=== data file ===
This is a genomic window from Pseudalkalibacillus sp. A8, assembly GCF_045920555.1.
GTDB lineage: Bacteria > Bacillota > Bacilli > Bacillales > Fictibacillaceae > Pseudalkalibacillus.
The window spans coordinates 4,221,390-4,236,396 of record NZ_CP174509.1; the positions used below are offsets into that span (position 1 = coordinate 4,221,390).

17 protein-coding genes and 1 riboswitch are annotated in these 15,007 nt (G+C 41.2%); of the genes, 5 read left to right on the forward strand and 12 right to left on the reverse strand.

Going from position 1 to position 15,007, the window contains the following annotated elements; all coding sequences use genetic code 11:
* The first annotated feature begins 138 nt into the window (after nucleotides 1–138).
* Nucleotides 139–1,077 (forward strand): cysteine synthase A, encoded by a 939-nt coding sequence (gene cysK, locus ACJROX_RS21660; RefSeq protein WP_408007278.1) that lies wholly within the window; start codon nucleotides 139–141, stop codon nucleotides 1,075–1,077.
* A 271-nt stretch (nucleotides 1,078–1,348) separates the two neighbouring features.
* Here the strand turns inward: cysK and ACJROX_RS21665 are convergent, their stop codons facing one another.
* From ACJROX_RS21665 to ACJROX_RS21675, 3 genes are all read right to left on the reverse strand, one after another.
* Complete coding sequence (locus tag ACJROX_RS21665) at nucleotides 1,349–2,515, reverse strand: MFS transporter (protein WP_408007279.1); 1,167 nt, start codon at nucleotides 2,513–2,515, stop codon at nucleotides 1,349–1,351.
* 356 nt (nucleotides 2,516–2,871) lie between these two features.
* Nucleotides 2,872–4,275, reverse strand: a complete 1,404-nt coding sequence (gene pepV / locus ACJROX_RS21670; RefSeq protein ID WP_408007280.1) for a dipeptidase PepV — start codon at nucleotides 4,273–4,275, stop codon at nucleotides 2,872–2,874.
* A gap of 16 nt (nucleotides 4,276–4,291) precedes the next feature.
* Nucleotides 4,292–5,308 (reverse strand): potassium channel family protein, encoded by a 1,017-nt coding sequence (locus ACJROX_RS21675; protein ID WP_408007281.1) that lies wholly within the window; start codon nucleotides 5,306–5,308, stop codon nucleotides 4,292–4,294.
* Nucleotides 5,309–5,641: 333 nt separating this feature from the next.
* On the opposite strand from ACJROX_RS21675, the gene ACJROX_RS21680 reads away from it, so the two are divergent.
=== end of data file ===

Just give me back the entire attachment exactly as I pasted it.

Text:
This is a genomic window from Pseudalkalibacillus sp. A8, assembly GCF_045920555.1.
GTDB lineage: Bacteria > Bacillota > Bacilli > Bacillales > Fictibacillaceae > Pseudalkalibacillus.
The window spans coordinates 4,221,390-4,236,396 of record NZ_CP174509.1; the positions used below are offsets into that span (position 1 = coordinate 4,221,390).

17 protein-coding genes and 1 riboswitch are annotated in these 15,007 nt (G+C 41.2%); of the genes, 5 read left to right on the forward strand and 12 right to left on the reverse strand.

Going from position 1 to position 15,007, the window contains the following annotated elements; all coding sequences use genetic code 11:
* The first annotated feature begins 138 nt into the window (after nucleotides 1–138).
* Nucleotides 139–1,077 (forward strand): cysteine synthase A, encoded by a 939-nt coding sequence (gene cysK, locus ACJROX_RS21660; RefSeq protein WP_408007278.1) that lies wholly within the window; start codon nucleotides 139–141, stop codon nucleotides 1,075–1,077.
* A 271-nt stretch (nucleotides 1,078–1,348) separates the two neighbouring features.
* Here the strand turns inward: cysK and ACJROX_RS21665 are convergent, their stop codons facing one another.
* From ACJROX_RS21665 to ACJROX_RS21675, 3 genes are all read right to left on the reverse strand, one after another.
* Complete coding sequence (locus tag ACJROX_RS21665) at nucleotides 1,349–2,515, reverse strand: MFS transporter (protein WP_408007279.1); 1,167 nt, start codon at nucleotides 2,513–2,515, stop codon at nucleotides 1,349–1,351.
* 356 nt (nucleotides 2,516–2,871) lie between these two features.
* Nucleotides 2,872–4,275, reverse strand: a complete 1,404-nt coding sequence (gene pepV / locus ACJROX_RS21670; RefSeq protein ID WP_408007280.1) for a dipeptidase PepV — start codon at nucleotides 4,273–4,275, stop codon at nucleotides 2,872–2,874.
* A gap of 16 nt (nucleotides 4,276–4,291) precedes the next feature.
* Nucleotides 4,292–5,308 (reverse strand): potassium channel family protein, encoded by a 1,017-nt coding sequence (locus ACJROX_RS21675; protein ID WP_408007281.1) that lies wholly within the window; start codon nucleotides 5,306–5,308, stop codon nucleotides 4,292–4,294.
* Nucleotides 5,309–5,641: 333 nt separating this feature from the next.
* On the opposite strand from ACJROX_RS21675, the gene ACJROX_RS21680 reads away from it, so the two are divergent.